In a report on the impact of COVID-19 on banks, the European Banking Authority (the EBA) said that COVID-19 may encourage many customers to become digital customers. They also say that the new environment might increase clients’ willingness to switch from banks to fintech competitors.
Overall in the report, the EBA says that banks entered the COVID-19 crisis with strong capital and liquidity reserves, but there are a number of challenges ahead as we move through the crisis and emerge from it. These challenges include: 1) fintech competition and increased digitisation, 2) increasing non-performing loans, and 3) low interest rates continuing for a longer period resulting in a low interest margin for a longer period and so lower profitability for banks for a longer period.
In the report, the EBA notes that employees are starting to return to offices, which will help operationally. But it says that COVID-19 “might be the catalyst for many clients to become digital customers”. It also says that COVID-19 might “amplify clients’ preparedness to switch to fintech competitors”.
The EBA notes that banks came into this crisis during a period of low profitability. They note that almost half of banks were not covering their cost of equity at the end of last year. With profitability levels low because of low interest margins and difficulties in reducing costs. The report says that this low interest margin issue for banks might increase with low interest rates now expected for longer as a result of this crisis.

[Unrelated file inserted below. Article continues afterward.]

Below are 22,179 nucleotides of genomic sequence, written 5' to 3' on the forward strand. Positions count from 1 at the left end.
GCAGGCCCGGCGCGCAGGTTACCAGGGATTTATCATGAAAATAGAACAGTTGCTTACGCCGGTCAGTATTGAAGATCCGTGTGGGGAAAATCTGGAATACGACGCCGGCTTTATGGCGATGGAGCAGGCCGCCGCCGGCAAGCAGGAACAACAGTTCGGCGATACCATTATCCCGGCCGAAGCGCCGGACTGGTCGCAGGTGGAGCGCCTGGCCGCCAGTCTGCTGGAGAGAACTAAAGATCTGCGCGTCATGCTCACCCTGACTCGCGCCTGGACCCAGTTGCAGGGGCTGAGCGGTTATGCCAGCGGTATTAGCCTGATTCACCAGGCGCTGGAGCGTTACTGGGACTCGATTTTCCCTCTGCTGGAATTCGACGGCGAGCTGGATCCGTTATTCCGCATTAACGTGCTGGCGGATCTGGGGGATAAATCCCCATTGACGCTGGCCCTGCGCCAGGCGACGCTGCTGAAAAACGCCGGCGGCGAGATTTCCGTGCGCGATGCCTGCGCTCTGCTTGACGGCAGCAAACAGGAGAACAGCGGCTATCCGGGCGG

The report also states that banks in the EU have increased their portfolio sizes for small and medium enterprise (SME) loans and consumer loans. We expect to see higher non-performing-loans (NPLs) because of the break in economic activity during the COVID-19 shutdown and the lower level of economic activity expected going forward. The EBA notes that loan moratoria might delay when NPLs are recognised and reported.
Solid Capital and Liquidity
The EBA notes that banks overall in the EU came into the COVID-19 crisis with strong capital and liquidity metrics. Banks came into the crisis with strong capital adequacy ratio levels. Banks’ capital levels were on average 5% above their overall capital requirements (OCRs). Banks’ liquidity ratios were approximately 150%.
The report also notes that banks were able to continue running operationally during the shutdown by activating their contingency plans. The report notes that contingency plans were insufficient in some cases for some banks’ units in offshore locations.
You can find the full report here.